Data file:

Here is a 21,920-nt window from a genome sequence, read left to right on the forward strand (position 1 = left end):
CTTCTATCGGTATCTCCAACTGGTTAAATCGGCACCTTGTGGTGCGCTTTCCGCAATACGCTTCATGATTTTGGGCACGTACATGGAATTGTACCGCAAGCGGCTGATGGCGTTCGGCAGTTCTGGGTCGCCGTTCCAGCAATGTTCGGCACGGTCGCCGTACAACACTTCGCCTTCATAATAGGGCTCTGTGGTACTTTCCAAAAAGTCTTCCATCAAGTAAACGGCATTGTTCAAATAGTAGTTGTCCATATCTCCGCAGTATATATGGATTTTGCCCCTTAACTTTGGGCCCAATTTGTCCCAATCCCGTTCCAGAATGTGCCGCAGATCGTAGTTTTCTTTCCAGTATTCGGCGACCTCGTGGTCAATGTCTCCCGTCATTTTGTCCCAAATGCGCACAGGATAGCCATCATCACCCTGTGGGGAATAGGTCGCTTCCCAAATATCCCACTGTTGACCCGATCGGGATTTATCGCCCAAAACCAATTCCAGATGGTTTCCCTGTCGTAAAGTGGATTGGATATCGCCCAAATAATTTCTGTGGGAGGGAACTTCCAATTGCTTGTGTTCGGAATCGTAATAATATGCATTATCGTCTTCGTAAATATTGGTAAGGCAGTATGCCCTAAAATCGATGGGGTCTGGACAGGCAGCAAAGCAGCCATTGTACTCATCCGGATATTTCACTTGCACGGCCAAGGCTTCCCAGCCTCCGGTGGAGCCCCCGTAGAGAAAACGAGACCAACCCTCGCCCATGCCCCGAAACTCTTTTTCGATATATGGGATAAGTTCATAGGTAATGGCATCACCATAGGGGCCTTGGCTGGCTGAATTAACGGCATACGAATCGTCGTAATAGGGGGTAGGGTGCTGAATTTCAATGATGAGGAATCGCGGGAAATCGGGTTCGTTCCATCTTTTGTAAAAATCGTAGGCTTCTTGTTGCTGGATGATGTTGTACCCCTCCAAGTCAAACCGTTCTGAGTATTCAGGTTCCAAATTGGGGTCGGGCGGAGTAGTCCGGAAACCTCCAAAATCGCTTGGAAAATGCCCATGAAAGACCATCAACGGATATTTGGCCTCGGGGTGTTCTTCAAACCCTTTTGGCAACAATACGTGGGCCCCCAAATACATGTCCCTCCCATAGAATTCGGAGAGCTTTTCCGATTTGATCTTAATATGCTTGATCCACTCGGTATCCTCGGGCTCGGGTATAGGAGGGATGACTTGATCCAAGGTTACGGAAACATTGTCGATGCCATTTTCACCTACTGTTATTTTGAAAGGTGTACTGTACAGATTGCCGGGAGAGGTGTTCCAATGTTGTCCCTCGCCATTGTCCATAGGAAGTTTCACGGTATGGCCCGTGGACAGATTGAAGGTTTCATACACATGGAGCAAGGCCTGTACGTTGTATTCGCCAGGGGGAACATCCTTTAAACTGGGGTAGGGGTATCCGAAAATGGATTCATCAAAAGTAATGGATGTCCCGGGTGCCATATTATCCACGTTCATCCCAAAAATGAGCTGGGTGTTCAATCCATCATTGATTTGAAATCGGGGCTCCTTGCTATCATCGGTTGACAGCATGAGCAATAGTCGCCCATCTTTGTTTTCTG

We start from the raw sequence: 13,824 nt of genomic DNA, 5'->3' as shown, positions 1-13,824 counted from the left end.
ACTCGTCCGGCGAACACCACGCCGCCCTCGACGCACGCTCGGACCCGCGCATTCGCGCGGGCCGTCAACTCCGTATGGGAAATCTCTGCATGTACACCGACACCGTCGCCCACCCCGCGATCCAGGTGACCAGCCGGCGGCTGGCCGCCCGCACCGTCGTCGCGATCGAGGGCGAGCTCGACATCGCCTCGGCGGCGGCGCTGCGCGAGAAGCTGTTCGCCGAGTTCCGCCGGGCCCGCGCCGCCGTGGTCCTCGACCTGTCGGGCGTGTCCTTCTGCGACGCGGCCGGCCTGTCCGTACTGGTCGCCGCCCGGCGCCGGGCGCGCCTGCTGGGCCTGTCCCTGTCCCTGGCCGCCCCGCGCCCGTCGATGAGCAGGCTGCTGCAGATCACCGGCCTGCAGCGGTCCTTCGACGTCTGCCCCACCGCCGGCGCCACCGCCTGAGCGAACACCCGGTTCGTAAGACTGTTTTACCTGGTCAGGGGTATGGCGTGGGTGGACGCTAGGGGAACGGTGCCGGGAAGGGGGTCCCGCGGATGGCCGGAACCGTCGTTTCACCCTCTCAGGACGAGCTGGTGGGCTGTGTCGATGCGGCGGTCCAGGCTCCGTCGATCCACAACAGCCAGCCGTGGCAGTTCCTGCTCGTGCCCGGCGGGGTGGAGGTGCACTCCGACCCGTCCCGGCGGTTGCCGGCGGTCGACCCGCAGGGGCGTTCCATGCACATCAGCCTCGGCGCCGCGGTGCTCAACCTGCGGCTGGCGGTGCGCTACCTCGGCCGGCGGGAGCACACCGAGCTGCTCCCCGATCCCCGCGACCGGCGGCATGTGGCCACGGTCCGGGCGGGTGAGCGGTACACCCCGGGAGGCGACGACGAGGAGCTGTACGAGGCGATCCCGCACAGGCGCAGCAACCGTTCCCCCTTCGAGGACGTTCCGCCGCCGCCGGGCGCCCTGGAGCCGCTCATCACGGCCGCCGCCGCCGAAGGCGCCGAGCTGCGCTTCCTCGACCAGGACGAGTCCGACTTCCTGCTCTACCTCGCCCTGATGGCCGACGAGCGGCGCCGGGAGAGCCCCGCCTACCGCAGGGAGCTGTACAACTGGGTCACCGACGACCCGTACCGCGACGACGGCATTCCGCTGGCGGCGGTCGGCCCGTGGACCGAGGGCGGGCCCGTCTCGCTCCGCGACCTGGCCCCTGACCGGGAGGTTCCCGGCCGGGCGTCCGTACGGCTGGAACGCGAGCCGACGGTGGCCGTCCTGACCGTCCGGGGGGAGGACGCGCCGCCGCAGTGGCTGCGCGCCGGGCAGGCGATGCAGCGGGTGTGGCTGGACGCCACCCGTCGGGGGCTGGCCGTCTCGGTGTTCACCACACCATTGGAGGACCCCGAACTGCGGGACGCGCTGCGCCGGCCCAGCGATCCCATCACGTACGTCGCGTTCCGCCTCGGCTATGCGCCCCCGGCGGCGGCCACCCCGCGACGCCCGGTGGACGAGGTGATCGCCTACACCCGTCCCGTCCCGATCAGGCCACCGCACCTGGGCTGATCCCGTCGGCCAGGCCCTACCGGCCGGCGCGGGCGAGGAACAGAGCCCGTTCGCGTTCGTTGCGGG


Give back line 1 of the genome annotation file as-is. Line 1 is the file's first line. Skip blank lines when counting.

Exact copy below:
Here is a 21,920-nt window from a genome sequence, read left to right on the forward strand (position 1 = left end):